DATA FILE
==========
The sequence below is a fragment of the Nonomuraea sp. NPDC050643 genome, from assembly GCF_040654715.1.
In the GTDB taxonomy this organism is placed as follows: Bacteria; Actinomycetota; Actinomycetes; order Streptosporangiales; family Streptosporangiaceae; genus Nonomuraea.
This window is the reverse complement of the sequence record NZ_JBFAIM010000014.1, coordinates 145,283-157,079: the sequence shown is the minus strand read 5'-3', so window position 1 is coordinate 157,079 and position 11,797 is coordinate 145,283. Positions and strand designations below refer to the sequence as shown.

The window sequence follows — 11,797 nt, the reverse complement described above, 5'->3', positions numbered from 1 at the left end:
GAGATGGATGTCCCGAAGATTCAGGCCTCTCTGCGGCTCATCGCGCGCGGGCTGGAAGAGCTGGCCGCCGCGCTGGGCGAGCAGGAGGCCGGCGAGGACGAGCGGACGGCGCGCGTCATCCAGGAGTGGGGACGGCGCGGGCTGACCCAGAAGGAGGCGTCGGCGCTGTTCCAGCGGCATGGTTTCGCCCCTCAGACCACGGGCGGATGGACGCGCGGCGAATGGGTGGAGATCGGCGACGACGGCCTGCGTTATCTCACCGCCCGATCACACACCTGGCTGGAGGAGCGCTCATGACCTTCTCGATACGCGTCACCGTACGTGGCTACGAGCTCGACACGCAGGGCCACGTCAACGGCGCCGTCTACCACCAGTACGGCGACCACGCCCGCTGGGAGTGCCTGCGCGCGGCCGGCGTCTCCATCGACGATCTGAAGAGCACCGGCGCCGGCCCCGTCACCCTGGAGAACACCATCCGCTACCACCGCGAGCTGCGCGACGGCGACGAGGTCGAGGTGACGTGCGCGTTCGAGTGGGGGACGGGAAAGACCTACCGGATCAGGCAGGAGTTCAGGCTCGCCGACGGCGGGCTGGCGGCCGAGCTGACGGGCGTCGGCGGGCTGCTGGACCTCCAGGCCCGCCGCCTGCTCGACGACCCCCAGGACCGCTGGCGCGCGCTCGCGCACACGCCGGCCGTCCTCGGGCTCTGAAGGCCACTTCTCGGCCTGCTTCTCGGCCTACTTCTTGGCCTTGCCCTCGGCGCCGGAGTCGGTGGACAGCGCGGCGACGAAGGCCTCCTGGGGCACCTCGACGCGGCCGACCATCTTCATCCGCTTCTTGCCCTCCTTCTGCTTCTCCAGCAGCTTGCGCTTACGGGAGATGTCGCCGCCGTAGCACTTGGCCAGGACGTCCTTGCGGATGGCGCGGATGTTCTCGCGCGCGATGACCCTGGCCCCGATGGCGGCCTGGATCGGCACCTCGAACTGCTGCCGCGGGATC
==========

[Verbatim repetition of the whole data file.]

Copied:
The sequence below is a fragment of the Nonomuraea sp. NPDC050643 genome, from assembly GCF_040654715.1.
In the GTDB taxonomy this organism is placed as follows: Bacteria; Actinomycetota; Actinomycetes; order Streptosporangiales; family Streptosporangiaceae; genus Nonomuraea.
This window is the reverse complement of the sequence record NZ_JBFAIM010000014.1, coordinates 145,283-157,079: the sequence shown is the minus strand read 5'-3', so window position 1 is coordinate 157,079 and position 11,797 is coordinate 145,283. Positions and strand designations below refer to the sequence as shown.

The window sequence follows — 11,797 nt, the reverse complement described above, 5'->3', positions numbered from 1 at the left end:
GAGATGGATGTCCCGAAGATTCAGGCCTCTCTGCGGCTCATCGCGCGCGGGCTGGAAGAGCTGGCCGCCGCGCTGGGCGAGCAGGAGGCCGGCGAGGACGAGCGGACGGCGCGCGTCATCCAGGAGTGGGGACGGCGCGGGCTGACCCAGAAGGAGGCGTCGGCGCTGTTCCAGCGGCATGGTTTCGCCCCTCAGACCACGGGCGGATGGACGCGCGGCGAATGGGTGGAGATCGGCGACGACGGCCTGCGTTATCTCACCGCCCGATCACACACCTGGCTGGAGGAGCGCTCATGACCTTCTCGATACGCGTCACCGTACGTGGCTACGAGCTCGACACGCAGGGCCACGTCAACGGCGCCGTCTACCACCAGTACGGCGACCACGCCCGCTGGGAGTGCCTGCGCGCGGCCGGCGTCTCCATCGACGATCTGAAGAGCACCGGCGCCGGCCCCGTCACCCTGGAGAACACCATCCGCTACCACCGCGAGCTGCGCGACGGCGACGAGGTCGAGGTGACGTGCGCGTTCGAGTGGGGGACGGGAAAGACCTACCGGATCAGGCAGGAGTTCAGGCTCGCCGACGGCGGGCTGGCGGCCGAGCTGACGGGCGTCGGCGGGCTGCTGGACCTCCAGGCCCGCCGCCTGCTCGACGACCCCCAGGACCGCTGGCGCGCGCTCGCGCACACGCCGGCCGTCCTCGGGCTCTGAAGGCCACTTCTCGGCCTGCTTCTCGGCCTACTTCTTGGCCTTGCCCTCGGCGCCGGAGTCGGTGGACAGCGCGGCGACGAAGGCCTCCTGGGGCACCTCGACGCGGCCGACCATCTTCATCCGCTTCTTGCCCTCCTTCTGCTTCTCCAGCAGCTTGCGCTTACGGGAGATGTCGCCGCCGTAGCACTTGGCCAGGACGTCCTTGCGGATGGCGCGGATGTTCTCGCGCGCGATGACCCTGGCCCCGATGGCGGCCTGGATCGGCACCTCGAACTGCTGCCGCGGGATC